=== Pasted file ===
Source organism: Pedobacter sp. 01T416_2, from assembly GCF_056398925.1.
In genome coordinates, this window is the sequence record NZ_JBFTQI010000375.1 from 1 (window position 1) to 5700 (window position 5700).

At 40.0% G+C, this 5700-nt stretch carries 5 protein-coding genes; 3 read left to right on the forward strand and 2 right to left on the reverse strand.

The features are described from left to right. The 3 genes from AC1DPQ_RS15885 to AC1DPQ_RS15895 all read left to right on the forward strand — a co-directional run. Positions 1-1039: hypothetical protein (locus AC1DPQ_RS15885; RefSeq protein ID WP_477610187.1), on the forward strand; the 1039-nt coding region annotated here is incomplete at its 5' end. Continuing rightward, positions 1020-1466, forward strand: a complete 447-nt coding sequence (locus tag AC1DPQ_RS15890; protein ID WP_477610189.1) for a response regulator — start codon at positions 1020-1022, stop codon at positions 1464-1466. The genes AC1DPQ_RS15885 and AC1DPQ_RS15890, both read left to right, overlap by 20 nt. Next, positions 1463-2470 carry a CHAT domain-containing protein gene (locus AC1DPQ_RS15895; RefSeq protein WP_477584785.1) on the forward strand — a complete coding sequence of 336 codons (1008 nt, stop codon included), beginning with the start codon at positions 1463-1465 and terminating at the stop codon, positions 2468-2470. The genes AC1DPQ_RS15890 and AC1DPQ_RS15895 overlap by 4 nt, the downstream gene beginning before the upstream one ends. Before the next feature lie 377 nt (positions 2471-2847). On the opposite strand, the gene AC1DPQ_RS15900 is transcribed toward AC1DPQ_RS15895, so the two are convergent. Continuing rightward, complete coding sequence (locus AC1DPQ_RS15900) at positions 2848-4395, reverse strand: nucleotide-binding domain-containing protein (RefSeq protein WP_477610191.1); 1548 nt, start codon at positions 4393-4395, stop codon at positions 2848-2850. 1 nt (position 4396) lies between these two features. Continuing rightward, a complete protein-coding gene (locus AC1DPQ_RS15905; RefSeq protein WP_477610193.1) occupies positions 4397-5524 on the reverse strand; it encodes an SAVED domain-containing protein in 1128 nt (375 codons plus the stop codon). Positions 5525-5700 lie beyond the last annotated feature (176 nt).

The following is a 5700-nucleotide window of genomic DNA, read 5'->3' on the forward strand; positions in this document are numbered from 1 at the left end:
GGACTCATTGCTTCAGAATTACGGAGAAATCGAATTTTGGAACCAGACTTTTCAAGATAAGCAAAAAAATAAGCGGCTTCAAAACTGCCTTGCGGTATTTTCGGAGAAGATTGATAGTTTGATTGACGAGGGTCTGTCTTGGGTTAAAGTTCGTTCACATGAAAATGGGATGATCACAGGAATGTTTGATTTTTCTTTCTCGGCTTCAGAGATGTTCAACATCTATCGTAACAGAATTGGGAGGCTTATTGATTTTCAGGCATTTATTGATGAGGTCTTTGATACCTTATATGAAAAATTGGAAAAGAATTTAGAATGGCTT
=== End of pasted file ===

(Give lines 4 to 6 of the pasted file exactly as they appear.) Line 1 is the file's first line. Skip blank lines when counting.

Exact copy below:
The features are described from left to right. The 3 genes from AC1DPQ_RS15885 to AC1DPQ_RS15895 all read left to right on the forward strand — a co-directional run. Positions 1-1039: hypothetical protein (locus AC1DPQ_RS15885; RefSeq protein ID WP_477610187.1), on the forward strand; the 1039-nt coding region annotated here is incomplete at its 5' end. Continuing rightward, positions 1020-1466, forward strand: a complete 447-nt coding sequence (locus tag AC1DPQ_RS15890; protein ID WP_477610189.1) for a response regulator — start codon at positions 1020-1022, stop codon at positions 1464-1466. The genes AC1DPQ_RS15885 and AC1DPQ_RS15890, both read left to right, overlap by 20 nt. Next, positions 1463-2470 carry a CHAT domain-containing protein gene (locus AC1DPQ_RS15895; RefSeq protein WP_477584785.1) on the forward strand — a complete coding sequence of 336 codons (1008 nt, stop codon included), beginning with the start codon at positions 1463-1465 and terminating at the stop codon, positions 2468-2470. The genes AC1DPQ_RS15890 and AC1DPQ_RS15895 overlap by 4 nt, the downstream gene beginning before the upstream one ends. Before the next feature lie 377 nt (positions 2471-2847). On the opposite strand, the gene AC1DPQ_RS15900 is transcribed toward AC1DPQ_RS15895, so the two are convergent. Continuing rightward, complete coding sequence (locus AC1DPQ_RS15900) at positions 2848-4395, reverse strand: nucleotide-binding domain-containing protein (RefSeq protein WP_477610191.1); 1548 nt, start codon at positions 4393-4395, stop codon at positions 2848-2850. 1 nt (position 4396) lies between these two features. Continuing rightward, a complete protein-coding gene (locus AC1DPQ_RS15905; RefSeq protein WP_477610193.1) occupies positions 4397-5524 on the reverse strand; it encodes an SAVED domain-containing protein in 1128 nt (375 codons plus the stop codon). Positions 5525-5700 lie beyond the last annotated feature (176 nt).

The following is a 5700-nucleotide window of genomic DNA, read 5'->3' on the forward strand; positions in this document are numbered from 1 at the left end:
GGACTCATTGCTTCAGAATTACGGAGAAATCGAATTTTGGAACCAGACTTTTCAAGATAAGCAAAAAAATAAGCGGCTTCAAAACTGCCTTGCGGTATTTTCGGAGAAGATTGATAGTTTGATTGACGAGGGTCTGTCTTGGGTTAAAGTTCGTTCACATGAAAATGGGATGATCACAGGAATGTTTGATTTTTCTTTCTCGGCTTCAGAGATGTTCAACATCTATCGTAACAGAATTGGGAGGCTTATTGATTTTCAGGCATTTATTGATGAGGTCTTTGATACCTTATATGAAAAATTGGAAAAGAATTTAGAATGGCTT